Accessible Requires Authentication Published by De Gruyter September 26, 2012

Acetylcholinesterase (AChE) inhibitory activity, antioxidant properties and phenolic composition of two Aframomum species

Stephen A. Adefegha and Ganiyu Oboh


Background: Aframomum species are widely used as a food supplement and remedy in folklore medicine for the management of several diseases. This study was designed to investigate the acetylcholinesterase inhibitory activity and antioxidant properties of phenolic-rich extracts from two Aframomum species: Aframomum danielli (Hook F.) K. Schum (Zingiberaceae) and Aframomum melegueta (Roscoe) K. Schum (Zingiberaceae) seeds.

Methods: Acetylcholinesterase inhibitory activity and antioxidant properties [inhibition of quinolinic acid (QA)-induced lipid peroxidation in rat brain, reducing properties, 2,2-azinobis (3-ethylbenzo-thiazoline-6-sulfonate) (ABTS) and 1,1-diphenyl-2-picrylhydrazyl (DPPH) radical scavenging abilities] using in vitro models were evaluated. Phenolic composition of the seed extracts using reversed phase high performance chromatography (RP-HPLC) and gas chromatography coupled with flame ionization detector (GC-FID) were also assessed.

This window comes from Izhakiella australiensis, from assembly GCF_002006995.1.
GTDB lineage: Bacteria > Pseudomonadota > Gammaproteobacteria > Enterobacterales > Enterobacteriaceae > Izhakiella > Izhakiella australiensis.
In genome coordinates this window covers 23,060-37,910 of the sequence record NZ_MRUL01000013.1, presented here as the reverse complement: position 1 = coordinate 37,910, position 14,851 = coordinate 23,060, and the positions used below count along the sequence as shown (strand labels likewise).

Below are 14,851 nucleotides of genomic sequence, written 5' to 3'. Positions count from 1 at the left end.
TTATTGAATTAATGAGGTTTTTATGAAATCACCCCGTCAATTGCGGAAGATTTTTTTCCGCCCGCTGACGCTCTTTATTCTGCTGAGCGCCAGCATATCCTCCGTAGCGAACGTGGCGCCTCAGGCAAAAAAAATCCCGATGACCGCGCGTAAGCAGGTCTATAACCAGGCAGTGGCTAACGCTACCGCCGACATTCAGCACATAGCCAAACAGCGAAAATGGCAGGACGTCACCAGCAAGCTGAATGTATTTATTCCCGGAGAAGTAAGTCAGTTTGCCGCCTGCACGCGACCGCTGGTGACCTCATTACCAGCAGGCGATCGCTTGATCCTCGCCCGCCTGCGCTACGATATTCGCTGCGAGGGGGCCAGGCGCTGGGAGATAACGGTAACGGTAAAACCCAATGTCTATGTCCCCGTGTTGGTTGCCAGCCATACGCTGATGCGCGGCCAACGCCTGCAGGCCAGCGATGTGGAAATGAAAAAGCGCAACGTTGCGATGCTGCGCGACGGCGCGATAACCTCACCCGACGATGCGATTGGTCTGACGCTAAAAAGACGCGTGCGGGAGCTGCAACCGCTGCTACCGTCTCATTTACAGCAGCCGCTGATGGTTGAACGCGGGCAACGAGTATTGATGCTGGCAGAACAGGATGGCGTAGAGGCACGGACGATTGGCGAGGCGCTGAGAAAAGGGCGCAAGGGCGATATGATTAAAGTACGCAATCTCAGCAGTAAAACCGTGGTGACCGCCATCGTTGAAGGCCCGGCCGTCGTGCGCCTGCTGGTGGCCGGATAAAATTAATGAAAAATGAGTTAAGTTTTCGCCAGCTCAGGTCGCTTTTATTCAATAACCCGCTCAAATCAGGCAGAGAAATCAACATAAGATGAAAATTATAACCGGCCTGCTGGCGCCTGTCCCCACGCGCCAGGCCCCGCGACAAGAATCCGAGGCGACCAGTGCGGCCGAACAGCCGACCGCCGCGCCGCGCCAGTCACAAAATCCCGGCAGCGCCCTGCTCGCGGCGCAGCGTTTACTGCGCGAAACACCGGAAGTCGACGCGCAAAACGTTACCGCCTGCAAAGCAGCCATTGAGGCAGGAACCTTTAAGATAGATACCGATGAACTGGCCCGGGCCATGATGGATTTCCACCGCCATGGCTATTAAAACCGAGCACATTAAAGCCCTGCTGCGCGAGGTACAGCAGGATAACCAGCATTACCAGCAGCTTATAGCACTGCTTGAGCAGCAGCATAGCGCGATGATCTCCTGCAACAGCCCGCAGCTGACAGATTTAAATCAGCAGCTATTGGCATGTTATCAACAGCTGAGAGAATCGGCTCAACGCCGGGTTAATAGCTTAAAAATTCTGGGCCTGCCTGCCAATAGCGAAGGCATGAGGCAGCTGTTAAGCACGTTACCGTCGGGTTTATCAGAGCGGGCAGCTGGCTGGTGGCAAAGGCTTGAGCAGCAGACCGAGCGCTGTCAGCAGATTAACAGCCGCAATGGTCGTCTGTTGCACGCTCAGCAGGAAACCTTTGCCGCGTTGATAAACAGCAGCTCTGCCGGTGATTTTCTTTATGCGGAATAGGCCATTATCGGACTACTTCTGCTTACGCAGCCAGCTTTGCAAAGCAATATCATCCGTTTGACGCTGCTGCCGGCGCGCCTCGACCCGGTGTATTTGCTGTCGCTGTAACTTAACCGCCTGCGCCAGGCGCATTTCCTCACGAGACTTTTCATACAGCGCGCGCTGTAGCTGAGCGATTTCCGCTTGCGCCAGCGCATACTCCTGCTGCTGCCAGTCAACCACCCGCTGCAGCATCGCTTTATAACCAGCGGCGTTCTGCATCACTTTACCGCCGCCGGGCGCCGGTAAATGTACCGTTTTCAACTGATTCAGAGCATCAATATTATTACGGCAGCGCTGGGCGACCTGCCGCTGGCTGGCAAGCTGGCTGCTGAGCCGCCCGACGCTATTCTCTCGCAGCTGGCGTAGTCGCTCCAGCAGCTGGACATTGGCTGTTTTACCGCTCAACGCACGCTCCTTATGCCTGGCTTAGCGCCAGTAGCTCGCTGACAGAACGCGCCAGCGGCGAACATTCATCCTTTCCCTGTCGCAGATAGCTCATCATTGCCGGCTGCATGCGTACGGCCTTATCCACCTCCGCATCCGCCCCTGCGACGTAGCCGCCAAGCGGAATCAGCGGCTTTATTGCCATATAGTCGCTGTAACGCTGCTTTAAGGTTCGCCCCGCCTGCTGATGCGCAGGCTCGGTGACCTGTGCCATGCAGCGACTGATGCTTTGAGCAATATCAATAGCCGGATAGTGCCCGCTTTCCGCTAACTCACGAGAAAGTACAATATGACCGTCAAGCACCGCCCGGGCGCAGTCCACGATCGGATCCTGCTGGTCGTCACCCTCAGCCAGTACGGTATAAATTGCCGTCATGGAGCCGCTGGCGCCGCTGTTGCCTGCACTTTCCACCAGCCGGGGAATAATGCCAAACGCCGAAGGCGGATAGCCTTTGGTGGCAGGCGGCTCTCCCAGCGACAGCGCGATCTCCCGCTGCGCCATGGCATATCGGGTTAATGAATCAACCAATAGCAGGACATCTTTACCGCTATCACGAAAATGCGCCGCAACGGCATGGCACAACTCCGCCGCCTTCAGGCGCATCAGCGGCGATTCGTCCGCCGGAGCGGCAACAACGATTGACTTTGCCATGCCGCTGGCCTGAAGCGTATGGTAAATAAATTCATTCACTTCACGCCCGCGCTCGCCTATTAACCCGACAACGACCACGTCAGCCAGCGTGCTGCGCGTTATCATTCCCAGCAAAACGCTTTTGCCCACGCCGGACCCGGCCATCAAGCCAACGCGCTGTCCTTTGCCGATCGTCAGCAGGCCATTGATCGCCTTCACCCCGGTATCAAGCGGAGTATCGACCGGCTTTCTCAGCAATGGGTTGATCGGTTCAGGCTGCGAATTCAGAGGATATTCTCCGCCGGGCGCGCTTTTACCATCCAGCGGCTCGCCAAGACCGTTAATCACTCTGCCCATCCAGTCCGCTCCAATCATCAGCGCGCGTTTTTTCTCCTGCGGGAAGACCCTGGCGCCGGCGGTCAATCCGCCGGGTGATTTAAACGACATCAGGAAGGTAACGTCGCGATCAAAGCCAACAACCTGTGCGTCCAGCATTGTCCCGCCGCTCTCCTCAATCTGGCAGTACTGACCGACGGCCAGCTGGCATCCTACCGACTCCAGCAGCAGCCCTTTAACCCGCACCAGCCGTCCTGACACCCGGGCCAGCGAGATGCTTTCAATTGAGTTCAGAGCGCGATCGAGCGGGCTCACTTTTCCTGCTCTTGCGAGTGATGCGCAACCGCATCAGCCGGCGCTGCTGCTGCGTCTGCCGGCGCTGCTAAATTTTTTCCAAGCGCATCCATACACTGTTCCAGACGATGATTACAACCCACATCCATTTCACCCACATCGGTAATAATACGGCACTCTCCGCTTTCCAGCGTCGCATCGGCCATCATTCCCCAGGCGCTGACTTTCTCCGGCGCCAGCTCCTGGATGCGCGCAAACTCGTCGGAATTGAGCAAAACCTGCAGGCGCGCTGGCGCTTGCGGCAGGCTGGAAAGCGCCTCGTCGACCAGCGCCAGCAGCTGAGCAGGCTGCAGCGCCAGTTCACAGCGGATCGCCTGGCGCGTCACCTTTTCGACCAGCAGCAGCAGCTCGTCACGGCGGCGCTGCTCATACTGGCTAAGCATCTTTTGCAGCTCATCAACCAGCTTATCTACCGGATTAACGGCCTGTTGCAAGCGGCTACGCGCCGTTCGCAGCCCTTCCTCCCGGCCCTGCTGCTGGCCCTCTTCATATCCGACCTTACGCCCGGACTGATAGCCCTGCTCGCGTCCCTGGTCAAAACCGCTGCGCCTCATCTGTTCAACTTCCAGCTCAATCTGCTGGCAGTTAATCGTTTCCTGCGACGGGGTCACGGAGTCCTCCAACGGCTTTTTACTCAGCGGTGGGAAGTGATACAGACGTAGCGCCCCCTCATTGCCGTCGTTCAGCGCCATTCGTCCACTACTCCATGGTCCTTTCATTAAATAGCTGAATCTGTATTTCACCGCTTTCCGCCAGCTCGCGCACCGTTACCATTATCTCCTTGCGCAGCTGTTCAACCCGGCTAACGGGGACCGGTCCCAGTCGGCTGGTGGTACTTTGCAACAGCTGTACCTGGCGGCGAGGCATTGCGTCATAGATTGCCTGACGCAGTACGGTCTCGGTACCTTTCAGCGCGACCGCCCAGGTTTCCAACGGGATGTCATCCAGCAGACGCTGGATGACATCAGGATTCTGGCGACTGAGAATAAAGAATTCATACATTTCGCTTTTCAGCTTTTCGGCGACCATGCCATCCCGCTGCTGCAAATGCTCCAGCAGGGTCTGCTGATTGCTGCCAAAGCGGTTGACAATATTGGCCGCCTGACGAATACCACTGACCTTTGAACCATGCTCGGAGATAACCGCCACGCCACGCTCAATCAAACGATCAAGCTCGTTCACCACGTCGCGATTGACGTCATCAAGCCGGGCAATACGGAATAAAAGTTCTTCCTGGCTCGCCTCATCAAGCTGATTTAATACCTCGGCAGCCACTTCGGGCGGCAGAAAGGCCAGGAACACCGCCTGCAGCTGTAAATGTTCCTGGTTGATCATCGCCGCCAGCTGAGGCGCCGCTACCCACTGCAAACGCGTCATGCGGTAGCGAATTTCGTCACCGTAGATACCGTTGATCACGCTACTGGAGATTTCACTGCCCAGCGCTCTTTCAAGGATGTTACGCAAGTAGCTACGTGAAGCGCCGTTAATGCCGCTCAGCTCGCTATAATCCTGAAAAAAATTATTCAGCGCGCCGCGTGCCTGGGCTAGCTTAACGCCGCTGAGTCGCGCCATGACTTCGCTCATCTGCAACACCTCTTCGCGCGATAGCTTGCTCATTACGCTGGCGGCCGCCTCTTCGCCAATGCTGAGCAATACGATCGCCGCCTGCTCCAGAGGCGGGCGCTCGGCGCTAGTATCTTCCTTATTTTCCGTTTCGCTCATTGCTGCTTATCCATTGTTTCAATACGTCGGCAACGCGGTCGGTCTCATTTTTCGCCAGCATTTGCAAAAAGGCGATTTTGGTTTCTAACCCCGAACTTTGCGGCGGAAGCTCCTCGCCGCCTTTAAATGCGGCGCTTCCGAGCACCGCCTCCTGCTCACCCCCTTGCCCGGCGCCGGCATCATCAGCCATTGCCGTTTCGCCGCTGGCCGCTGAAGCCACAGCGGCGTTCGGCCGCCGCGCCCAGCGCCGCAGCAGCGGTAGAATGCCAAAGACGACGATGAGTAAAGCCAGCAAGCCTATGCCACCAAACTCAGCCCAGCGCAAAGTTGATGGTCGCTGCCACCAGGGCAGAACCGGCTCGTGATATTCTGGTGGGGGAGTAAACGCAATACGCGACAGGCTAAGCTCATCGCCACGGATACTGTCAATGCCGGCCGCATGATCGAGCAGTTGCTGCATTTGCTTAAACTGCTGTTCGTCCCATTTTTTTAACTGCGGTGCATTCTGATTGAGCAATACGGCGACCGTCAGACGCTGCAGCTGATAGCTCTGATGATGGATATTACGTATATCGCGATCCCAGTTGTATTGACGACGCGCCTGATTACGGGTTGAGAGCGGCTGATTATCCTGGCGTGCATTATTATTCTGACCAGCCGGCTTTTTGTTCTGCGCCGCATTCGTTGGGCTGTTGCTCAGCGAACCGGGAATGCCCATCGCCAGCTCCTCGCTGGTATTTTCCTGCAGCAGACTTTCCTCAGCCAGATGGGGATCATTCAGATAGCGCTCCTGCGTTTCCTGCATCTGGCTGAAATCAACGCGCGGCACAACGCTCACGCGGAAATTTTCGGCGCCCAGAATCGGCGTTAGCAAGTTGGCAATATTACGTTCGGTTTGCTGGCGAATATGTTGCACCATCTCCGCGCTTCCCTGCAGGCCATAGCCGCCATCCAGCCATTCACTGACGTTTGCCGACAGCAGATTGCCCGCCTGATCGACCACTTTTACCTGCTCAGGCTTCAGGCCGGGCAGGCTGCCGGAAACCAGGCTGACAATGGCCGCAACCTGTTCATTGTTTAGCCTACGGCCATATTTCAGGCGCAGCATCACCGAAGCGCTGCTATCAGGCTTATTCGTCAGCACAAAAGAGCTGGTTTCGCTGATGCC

Results: Both extracts exhibited acetylcholinesterase inhibitory activity in a dose-dependent manner (125–1000 μg/mL); however, A. melegueta extract (IC50=373.33 μg/mL) had a significantly higher (p<0.05) acetylcholinesterase inhibitory activity than A. danielli extract (IC50=417.10 μg/mL). Furthermore, both extracts significantly decreased QA-elevated brain malondialdehyde (MDA) contents, reduced Fe3+ to Fe2+ and scavenged DPPH and ABTS radicals. Phenolic characterization of the seeds by RP-HPLC at 280 nm showed abundance of quercetin and kaempferol in A. melegueta and chlorogenic acid in A. danielli, whereas GC-FID revealed that p-hydroxybenzoic acid was abundant in both seeds.

Conclusions: Inhibitory effect of these extracts on acetylcholinesterase activity and their antioxidant property could be attributed to the combined effect of phenolic and non-phenolic constituents of the seeds. These effects could be part of the possible biochemical mechanism by which these seeds elicit their protection against oxidative stress in brain; however, A. melegueta showed the more promising potential.

Corresponding author: Ganiyu Oboh, Functional Food and Nutraceutical Unit, Department of Biochemistry, Federal University of Technology, Akure, P.M.B. 704, Akure 340001, Nigeria Phone: +234-70-31388644, Fax: +234-70-98721306

Received: 2012-7-11
Accepted: 2012-8-20
Published Online: 2012-09-26
Published in Print: 2012-11-01

©2012 by Walter de Gruyter Berlin Boston